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Joanne Koch, Influential Film Society of Lincoln Center Executive, Dies at 92

Joanne Koch, the longtime executive director of the Film Society of Lincoln Center who helped shape the culture of cinema in NY and all over the world, has died. She was 92.

Koch died Tuesday in NY, a spokesperson for Film at Lincoln Center, because the organization is currently known, toldThe Hollywood Reporter.

Koch, who worked at the house of the prestigious NY Film Festival from 1971-2003, also served as publisher of the societysFilm Commentmagazine and co-produced 19 Chaplin Award galas, which honor a significant film artist each spring as a significant fundraising event. Her stretch began with Fred Astaire in 1973 and ended with Audrey Hepburn in 1991.

An insatiable lover of movies, Koch was created in Brooklyn on Oct. 19, 1929. She graduated from Goddard College in Vermont with a qualification in political science in 1950, then landed employment that year as a researcher in the film department at the Museum of Modern Art.

She exited MoMA in 1954 to improve a family group but returned in 1965 when she became the technical director responsible for its film preservation program. However, she left again in 1967 due to a nepotism rule, that went into effect when she married Richard Koch, MoMAs in-house counsel and director of administration.

After 3 years at Grove Press she supervised the subtitling and dubbing of films in its collection and was section of the legal team associated with the censorship trial of the erotic 1967 Swedish filmI’M Curious (Yellow) Koch joined the Film Society of Lincoln Center in 1971 as a freelancer to program its Movies in the Park series.

I recall with some amusement that in a park in the Bronx we’d programmed Carroll Ballards short called Pigs, that was a charming film about those animals, she recalled. However, many younger members of the audience were anticipating a film concerning the police and began pelting the screen with beverage cans if they were disappointed.

Soon, she assumed leadership of the brand new York Film Festival.

In 1972, she helped launch the annual New Directors/New Films springtime event and assisted in Charlie Chaplins go back to the U.S. after years in exile.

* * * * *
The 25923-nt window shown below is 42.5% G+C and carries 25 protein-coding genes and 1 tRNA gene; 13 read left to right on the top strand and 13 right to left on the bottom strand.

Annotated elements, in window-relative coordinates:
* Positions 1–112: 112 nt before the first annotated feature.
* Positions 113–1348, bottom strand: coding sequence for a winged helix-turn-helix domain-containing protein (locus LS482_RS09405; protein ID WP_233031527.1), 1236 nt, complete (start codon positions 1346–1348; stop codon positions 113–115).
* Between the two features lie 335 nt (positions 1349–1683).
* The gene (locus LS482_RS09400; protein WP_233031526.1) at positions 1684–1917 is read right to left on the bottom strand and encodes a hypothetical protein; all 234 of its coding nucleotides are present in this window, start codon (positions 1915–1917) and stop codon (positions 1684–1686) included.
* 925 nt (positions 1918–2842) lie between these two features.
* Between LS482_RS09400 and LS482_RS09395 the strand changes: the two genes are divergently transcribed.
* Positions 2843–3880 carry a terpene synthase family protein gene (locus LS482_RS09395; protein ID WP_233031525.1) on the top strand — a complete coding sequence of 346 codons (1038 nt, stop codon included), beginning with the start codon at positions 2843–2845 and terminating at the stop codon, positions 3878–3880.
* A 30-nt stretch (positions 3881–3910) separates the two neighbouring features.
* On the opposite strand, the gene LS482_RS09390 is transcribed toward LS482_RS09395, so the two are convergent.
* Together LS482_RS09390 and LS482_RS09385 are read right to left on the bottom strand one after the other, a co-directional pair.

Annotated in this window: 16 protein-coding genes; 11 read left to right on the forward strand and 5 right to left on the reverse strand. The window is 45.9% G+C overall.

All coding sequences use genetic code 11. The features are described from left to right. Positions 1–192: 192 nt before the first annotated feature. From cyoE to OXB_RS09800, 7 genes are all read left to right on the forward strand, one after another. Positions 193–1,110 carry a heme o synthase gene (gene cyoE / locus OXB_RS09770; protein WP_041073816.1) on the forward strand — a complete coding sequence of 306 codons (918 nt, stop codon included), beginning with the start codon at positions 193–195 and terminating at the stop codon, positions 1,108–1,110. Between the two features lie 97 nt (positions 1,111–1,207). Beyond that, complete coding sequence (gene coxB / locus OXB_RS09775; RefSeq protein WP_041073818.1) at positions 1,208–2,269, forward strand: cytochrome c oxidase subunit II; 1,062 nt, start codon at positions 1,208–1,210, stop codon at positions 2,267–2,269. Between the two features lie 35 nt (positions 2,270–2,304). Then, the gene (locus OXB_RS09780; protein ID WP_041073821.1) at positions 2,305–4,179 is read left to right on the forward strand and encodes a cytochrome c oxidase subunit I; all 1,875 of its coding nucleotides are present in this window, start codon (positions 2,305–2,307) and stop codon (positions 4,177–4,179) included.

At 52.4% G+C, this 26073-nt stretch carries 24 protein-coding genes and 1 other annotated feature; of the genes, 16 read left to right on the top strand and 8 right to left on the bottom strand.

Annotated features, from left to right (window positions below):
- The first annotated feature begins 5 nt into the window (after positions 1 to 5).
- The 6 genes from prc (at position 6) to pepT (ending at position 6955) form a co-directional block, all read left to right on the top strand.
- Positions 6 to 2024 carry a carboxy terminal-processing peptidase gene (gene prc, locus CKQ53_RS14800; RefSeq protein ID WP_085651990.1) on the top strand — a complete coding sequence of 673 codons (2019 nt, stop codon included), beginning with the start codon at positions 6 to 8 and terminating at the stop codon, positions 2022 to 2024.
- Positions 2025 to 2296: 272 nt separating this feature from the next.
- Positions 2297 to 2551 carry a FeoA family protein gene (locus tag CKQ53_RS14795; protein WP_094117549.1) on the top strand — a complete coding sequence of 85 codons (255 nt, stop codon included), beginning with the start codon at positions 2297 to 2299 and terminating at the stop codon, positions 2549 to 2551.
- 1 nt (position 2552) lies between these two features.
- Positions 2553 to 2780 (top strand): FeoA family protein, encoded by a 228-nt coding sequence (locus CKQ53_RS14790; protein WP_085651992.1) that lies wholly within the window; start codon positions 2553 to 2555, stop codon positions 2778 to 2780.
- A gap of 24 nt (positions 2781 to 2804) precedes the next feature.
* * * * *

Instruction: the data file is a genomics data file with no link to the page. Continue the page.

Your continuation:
Chaplin was honored [weeks later] by the Academy of FILM Arts and Sciences, & most of the coverage of his return assumes he found receive his Oscar, but he actually found us first and at our invitation, Koch noted.

The function was so successful, the Film Society made a decision to set up a program to fete a prominent film person each year. Other honorees under her watch included Alfred Hitchcock, Paul Newman and Joanne Woodward, George Cukor, Barbara Stanwyck, Billy Wilder, Laurence Olivier, Claudette Colbert, Federico Fellini and Bette Davis.

Koch initiated the acquisition ofFilm Commentin 1974, then waspromoted to executive director of the Film Society in 1977. She also served a long time because the organizations CFO and was named to the board of directors in 1999.

Her passion and determination led the business from the first days of the annual NY Film Festival to the opening of the Walter Reade Theater in 1991 and the development of the Elinor Bunin Munroe Film Center, which opened in 2011, Film at Lincoln Center noted.

Koch received a Chevalier of Arts & Letters honor from the French Ministry of Culture in 1984 and was called an Officer of Arts and Letters by the French National Center of Cinematography in 2000.

In 2012, she co-edited with Laura Kem and Richard Pea NY Film Festival Gold, a publication that celebrated the 50th anniversary of the brand new York Film Festival. The longtime Greenwich Village resident was the Film at Lincoln Centers emeritus executive director during her death.

Her first husband was Oscar Godbout, who became the Wood, Field and Stream columnist atTHE BRAND NEW York Times.

Survivors include her daughter, Andrea; stepsons Chapin, Jeremy and Stephen; and two grandsons.

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